Where to Start

You have a general idea of what is on your property (a small creek, a field, a woodlot, etc…) and what it is that you like, value, and how you currently use your property. Moving from that general appreciation and understanding to making improvements to your land isn’t always straightforward. The first step is narrowing down your priorities; below are some questions to help you do that.

1. Priorities

a. Do you like to use your property for recreation?

i. What type of recreation activities?
ii. Do you utilize all of your property to recreate, or what part?

b. Do you consider a particular resource extracted from your land to be valuable?

i. Selling timber?
ii. Firewood?
iii. Maple Syrup?
iv. Hay?
v. Irrigation?
vi. Other?
vii. Agriculture?
viii. Biomass for energy production?
ix. Hunting/trapping
x. Others?

c. Is having and protecting wildlife important?

i. Are you interested in one group of animals more than another?
1. Game (deer, waterfowl, turkey, etc.) or non-game (songbirds, reptiles, amphibians, etc.
2. Forest wildlife, wetland wildlife, or grassland wildlife?
ii. Are you interested in providing habitat?
d. Is conserving and improving biological diversity important?
e. Do you have a view or a scenic quality that is valuable?
f. Do you have water resources that you would like to protect?
g. Would you like to restore native plant and animal communities?

Go ahead and make a ranking of your priorities, we are often limited by resources or at least time and need to know where to start! (Note: your priorities can and may have to be adjusted later on when you have more data and learn what really is on your property). The next step is gathering more data.

2. Gather Data

a. Where are certain features or priorities located? Get a map of your property and mark them out.

i. Where is the field for the hay production, where is the field that can be left fallow? Or should that field be converted to a prairie or is that the open area where you want to let go through (and guide) natural succession?
ii. How diverse is your woodlot? Does it have some areas of old growth? Are there different forest communities within your forest?
iii. What plant species and animal species inhabit or use your land? Where? What part? Where are the crucial features or communities that house, feed, or water the animals you are interested in?
iv. Are there rare or sensitive species on your property? Where? How many? What is their status? Are they threatened by alien plants or natural succession?
v. What is missing from your property that the animal you’d like to hunt needs? Is it there but just needs to be restored or managed to better health and status?
vi. Where do you want to expand, where do you see future development? Where’s the garden going or a future guest house? Don’t forget about the important view that you may want to keep clear.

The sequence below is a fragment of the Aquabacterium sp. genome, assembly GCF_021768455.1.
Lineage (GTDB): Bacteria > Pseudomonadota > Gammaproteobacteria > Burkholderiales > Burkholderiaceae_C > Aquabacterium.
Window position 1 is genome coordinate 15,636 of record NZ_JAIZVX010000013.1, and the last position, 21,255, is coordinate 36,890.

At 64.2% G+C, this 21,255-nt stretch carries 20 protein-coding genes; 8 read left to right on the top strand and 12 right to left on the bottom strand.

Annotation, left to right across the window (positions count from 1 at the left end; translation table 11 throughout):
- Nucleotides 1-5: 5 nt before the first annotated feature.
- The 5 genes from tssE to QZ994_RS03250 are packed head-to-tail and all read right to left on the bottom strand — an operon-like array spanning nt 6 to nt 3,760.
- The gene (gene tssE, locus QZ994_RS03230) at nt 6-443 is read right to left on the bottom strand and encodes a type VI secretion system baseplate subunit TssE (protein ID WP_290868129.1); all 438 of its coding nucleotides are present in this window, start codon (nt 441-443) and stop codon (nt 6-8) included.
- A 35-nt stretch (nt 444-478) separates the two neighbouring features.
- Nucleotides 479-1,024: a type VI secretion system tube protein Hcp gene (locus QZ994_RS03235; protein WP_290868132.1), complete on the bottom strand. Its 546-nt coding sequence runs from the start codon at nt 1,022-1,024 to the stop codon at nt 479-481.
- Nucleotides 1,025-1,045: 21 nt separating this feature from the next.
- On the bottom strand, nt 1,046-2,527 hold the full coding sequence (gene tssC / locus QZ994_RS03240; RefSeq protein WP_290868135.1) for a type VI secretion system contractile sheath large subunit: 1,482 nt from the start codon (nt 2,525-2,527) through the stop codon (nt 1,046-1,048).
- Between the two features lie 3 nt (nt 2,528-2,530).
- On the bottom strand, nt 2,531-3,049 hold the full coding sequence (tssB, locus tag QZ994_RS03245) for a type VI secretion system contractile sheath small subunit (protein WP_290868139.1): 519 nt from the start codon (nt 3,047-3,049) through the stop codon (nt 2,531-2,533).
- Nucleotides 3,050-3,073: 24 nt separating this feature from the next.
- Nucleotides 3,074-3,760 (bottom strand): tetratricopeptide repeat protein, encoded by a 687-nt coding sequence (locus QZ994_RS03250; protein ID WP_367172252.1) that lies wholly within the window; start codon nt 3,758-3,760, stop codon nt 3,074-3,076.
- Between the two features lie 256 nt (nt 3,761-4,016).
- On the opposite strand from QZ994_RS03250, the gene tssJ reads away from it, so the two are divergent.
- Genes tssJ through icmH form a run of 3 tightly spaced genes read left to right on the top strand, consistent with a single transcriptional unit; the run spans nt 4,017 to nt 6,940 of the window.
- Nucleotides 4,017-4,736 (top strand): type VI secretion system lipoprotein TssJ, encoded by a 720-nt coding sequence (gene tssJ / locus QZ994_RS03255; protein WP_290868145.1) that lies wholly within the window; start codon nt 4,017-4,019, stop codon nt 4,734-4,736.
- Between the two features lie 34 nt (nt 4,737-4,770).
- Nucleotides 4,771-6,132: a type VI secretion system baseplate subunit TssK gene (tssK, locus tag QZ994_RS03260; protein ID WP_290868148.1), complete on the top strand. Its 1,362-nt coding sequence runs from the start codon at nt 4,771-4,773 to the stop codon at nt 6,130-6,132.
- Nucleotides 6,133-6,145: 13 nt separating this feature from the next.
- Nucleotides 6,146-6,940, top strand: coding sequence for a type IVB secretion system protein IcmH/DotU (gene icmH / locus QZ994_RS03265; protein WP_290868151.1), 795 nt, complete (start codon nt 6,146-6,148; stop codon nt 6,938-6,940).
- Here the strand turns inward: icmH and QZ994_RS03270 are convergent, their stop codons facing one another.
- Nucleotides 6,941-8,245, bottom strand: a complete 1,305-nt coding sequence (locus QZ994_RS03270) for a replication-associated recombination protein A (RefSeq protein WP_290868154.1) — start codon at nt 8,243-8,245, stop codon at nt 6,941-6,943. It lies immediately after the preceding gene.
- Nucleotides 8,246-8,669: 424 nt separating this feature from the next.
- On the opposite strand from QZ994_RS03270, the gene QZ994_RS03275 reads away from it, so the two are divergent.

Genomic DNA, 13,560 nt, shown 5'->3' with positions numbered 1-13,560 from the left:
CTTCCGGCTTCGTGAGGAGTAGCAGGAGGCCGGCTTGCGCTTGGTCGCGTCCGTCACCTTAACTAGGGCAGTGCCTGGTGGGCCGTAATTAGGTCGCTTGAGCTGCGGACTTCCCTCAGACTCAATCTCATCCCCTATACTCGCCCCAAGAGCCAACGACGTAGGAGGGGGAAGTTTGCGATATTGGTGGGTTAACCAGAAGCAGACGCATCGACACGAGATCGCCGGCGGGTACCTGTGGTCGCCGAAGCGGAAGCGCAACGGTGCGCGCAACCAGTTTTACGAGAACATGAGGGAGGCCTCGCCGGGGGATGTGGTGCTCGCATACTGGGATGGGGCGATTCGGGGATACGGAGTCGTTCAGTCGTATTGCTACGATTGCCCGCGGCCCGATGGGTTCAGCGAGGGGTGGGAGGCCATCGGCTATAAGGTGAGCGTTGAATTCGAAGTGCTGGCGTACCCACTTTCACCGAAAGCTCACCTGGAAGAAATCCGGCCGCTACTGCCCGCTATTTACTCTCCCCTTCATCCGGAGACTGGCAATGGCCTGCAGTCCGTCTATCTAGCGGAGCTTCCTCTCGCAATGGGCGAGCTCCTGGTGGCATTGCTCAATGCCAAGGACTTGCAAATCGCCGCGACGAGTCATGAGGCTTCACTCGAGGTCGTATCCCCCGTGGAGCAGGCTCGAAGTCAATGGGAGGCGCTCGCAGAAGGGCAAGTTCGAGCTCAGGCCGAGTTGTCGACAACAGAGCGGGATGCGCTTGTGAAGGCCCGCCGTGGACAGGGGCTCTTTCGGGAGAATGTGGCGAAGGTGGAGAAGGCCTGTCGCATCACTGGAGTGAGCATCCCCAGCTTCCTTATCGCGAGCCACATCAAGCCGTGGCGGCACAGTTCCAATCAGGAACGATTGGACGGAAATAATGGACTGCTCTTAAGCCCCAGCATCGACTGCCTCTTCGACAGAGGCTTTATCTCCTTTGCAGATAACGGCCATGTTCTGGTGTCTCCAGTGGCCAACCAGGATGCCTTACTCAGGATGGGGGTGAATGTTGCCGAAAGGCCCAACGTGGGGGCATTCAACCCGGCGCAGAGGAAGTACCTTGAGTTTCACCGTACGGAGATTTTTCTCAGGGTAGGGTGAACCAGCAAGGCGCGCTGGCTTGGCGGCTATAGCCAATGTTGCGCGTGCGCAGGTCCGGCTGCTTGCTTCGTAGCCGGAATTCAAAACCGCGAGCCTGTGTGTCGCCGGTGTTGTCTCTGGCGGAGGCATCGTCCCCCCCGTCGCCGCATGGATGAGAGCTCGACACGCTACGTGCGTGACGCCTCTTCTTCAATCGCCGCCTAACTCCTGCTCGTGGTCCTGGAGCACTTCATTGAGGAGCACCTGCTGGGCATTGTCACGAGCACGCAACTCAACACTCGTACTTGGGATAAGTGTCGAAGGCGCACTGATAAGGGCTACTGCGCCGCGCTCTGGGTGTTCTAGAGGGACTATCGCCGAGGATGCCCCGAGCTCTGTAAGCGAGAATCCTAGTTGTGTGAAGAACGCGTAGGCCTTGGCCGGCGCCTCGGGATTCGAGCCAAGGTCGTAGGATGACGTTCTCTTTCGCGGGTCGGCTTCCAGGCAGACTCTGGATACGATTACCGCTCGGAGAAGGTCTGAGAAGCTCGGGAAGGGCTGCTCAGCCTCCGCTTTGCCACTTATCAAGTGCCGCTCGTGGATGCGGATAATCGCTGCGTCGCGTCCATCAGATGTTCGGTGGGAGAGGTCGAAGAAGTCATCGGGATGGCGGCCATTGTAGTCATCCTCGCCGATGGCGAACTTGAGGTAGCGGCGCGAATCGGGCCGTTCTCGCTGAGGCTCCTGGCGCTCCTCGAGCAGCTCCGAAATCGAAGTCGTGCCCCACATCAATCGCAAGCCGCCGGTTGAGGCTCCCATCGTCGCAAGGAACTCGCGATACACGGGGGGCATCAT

b. Other information may be helpful:

i. Soil information
ii. Elevation
iii. Know what is “upstream” or in other words, the surrounding habitat (your neighbor’s land).

c. This is where hiring a biological consultant can be helpful and Rate My Land can help you connect with them. Hiring a consultant can help you collect data that you may not have the training to collect and with this extra data, they can enhance what can be accomplished.

3. Develop Management Plan

a. Refine priorities

i. Are there conflicts?
ii. Was there a new resource identified that you’d like to protect or develop?

b. Set goals and targets

i. When is the best time to take action?
1. i.e. trimming or damaging Oak trees in the growing season encourages Oak Wilt (a damaging fungus that kills Oak trees) so you’ll want to plan for cuttings in the winter.
2. i.e. Haying can be timed to decrease disturbance to ground nesting birds
ii. What resources will you need?
1. What professionals can assist you?
2. Tools?
3. Estimated costs?
4. Is this a one-time event (i.e. planting a tree)? Will it require upkeep (i.e. deer fence or watering the tree while it is young)?

c. Define management areas

i. Putting your land in sections provides an organizational structure
1. Provides boundaries for certain management actions and
2. Facilitates scheduling and timing for actions (estimating how long, etc.)
ii. Enables better communication with others about what you want done
iii. Helps you track progress and evaluate conservation measures or management actions

d. A management plan can be useful when trying to make decisions in the future by seeing what has been done, where it has been done, and refreshing or reevaluating goals

e. Biological consultants often have experience with management plans and can help


Have your Plan? Head back to the Land Management page to find some advice how to accomplish your plan or connect with a consultant by clicking below.